Partner-Delivered Therapy Viable in Resource-Poor Areas

Article excerpt

In South Africa and Brazil, the Population Council has recently studied alternative methods of notifying partners of women with sexually transmitted infections (STIs) that they need treatment. These studies have verified that offering women with STIs the option of bringing medicines to their partners, rather than requiring partners to come to the clinic, results in high treatment rates.

Notifying partners of infection

Notifying people that their sexual partners have an STI is an important means of reducing the transmission of infection. The practice of partner-delivered medicine has been shown to increase the number of partners contacted and to decrease the rate of re-infection in resource-rich settings, but little work has been done to demonstrate its effectiveness in resource-poor settings. It is in these places, however, where the strategy might be most useful; partner notification methods that rely upon outreach by health professionals are difficult to maintain in resource-poor settings, which often have shortages of providers.

Population Council researchers Heidi E. Jones, Juan Diaz, and Sheri A. Lippman collaborated with colleagues from Santa Casa Medical School and the University of Cape Town to study partner-delivered treatment programs in Sao Paulo, Brazil and Gugulethu, Cape Town, South Africa. These investigations were part of two larger studies of home-based STI testing. The studies tested for the presence of trichomoniasis, chlamydia, and gonorrhea among participating women. These infections may increase the risk of HIV infection and contribute to infertility,, pelvic inflammatory disease, obstetric complications, and illness in newborns. Further, they can all be treated with a single dose of medication.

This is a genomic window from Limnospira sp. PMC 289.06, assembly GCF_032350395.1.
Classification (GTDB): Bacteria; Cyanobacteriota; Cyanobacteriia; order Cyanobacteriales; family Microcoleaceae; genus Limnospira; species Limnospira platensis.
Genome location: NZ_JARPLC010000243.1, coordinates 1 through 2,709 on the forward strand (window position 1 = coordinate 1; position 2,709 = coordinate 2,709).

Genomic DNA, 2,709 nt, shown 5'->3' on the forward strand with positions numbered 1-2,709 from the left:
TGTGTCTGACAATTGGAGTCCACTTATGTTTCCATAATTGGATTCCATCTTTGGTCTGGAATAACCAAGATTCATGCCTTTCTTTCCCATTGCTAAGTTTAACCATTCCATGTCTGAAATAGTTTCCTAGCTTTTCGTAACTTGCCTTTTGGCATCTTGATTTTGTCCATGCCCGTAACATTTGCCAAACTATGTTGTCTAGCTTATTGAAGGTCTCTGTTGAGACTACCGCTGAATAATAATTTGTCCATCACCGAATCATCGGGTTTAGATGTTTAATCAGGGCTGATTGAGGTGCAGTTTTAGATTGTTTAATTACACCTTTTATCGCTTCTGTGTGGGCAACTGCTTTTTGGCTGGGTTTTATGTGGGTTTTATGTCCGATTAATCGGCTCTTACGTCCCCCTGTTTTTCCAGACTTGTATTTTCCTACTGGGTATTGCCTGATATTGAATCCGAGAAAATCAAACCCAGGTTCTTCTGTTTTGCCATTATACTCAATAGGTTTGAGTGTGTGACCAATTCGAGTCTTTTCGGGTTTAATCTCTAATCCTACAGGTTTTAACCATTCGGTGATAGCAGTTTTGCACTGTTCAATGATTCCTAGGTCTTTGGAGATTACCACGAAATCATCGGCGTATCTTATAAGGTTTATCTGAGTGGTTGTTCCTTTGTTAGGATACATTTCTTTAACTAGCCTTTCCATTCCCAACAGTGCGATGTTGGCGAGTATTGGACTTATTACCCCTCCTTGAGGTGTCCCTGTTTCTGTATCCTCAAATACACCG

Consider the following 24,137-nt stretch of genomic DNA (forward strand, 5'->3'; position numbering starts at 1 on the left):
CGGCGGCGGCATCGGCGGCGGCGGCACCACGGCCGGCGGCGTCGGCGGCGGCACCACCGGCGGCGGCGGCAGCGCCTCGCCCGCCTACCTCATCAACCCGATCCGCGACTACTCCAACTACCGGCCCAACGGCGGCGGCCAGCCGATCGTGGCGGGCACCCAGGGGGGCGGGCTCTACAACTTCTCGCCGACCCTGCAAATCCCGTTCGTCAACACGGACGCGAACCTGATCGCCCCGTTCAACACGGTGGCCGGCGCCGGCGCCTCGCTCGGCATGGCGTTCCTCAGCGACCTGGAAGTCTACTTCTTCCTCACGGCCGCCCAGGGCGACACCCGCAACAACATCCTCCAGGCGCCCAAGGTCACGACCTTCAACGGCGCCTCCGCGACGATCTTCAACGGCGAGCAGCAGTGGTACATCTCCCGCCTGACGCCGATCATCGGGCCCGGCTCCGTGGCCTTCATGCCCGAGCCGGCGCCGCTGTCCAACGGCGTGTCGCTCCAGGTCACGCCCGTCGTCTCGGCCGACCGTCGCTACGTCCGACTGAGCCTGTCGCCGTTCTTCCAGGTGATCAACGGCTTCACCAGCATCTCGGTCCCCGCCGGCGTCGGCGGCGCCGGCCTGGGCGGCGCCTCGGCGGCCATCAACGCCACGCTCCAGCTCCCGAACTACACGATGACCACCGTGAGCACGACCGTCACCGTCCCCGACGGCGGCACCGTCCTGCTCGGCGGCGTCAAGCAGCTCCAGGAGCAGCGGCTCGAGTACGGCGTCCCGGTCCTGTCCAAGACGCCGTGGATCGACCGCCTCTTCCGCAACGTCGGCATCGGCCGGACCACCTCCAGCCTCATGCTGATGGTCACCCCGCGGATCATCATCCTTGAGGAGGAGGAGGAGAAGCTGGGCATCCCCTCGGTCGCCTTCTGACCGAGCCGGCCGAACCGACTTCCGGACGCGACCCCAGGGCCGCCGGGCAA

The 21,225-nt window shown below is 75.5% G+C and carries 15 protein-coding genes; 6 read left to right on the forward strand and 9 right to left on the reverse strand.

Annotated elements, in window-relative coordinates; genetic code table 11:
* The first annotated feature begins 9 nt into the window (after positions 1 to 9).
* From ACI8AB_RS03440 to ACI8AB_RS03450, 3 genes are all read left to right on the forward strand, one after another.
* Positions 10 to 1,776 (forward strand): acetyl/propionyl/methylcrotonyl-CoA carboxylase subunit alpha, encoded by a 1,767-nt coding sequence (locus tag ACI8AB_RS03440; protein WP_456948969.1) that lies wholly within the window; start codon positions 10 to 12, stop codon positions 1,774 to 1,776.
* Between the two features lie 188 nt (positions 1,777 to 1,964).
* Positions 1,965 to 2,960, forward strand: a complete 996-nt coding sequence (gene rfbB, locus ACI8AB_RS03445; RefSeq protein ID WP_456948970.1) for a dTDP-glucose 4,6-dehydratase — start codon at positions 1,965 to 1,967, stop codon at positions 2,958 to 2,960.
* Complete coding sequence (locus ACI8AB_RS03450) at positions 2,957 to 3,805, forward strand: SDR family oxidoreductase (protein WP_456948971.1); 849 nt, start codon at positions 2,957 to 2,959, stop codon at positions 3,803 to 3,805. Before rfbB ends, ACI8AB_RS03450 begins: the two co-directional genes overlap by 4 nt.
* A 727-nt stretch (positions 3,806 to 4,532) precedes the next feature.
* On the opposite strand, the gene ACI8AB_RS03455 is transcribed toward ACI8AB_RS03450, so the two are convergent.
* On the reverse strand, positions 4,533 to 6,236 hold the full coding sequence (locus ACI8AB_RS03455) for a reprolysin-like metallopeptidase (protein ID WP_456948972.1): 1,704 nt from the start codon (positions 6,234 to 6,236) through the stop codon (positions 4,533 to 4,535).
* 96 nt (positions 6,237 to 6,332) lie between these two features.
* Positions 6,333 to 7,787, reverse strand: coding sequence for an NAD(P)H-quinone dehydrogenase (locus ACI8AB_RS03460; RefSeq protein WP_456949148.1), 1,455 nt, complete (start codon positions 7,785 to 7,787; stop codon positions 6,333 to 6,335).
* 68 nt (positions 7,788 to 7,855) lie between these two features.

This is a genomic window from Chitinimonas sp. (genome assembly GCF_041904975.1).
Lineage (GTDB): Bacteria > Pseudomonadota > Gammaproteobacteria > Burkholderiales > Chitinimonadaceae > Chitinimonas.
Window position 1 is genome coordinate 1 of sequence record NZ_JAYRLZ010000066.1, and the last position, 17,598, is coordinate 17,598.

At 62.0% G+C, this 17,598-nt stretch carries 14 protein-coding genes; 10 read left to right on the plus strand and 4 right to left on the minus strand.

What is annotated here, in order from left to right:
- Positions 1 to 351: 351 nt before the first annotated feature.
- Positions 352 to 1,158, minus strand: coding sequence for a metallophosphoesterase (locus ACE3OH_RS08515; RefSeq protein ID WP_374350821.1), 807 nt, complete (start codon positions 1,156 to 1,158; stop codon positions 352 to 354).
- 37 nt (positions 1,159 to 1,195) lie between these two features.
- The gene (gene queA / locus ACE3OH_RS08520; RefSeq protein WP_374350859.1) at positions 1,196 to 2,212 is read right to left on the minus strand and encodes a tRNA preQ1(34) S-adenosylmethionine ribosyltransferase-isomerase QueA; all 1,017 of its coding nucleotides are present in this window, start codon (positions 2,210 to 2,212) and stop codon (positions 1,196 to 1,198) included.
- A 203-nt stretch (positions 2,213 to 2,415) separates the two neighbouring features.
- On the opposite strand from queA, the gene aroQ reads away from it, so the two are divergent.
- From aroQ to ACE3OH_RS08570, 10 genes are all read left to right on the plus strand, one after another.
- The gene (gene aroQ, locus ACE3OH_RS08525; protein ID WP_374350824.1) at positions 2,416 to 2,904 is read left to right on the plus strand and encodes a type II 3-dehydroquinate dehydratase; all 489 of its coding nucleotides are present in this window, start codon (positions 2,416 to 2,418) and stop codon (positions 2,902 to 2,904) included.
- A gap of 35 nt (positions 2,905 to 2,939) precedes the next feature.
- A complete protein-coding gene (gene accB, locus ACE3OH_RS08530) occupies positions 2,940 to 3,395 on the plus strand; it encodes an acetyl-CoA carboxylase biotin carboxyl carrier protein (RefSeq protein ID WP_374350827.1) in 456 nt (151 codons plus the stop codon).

Sao Paulo

In Brazil, women who had trichomoniasis were offered three options for partner notification: notifying their partners themselves, having a health professional notify their partners, or bringing medication and instructions on use to their partners. Women with chlamydia or gonorrhea were offered only the first two options because study clinicians felt that direct counseling of the partners was a priority. Of the 787 women in the larger study, 108 had at least one of the three infections.

Twenty--eight women had trichomoniasis. Four of them reported no sexual partners in the last three months, so partner notification was not conducted. Eighty-one percent of the partners of the remaining women were treated, 91 percent receiving partner-delivered medicine.

Eighty-five women had gonorrhea and/or chlamydia, four of whom reported having no sex partners in the last three months. Forty-four percent of the partners of the remaining women came to the clinic for treatment, and 31 percent received partner-delivered medication. …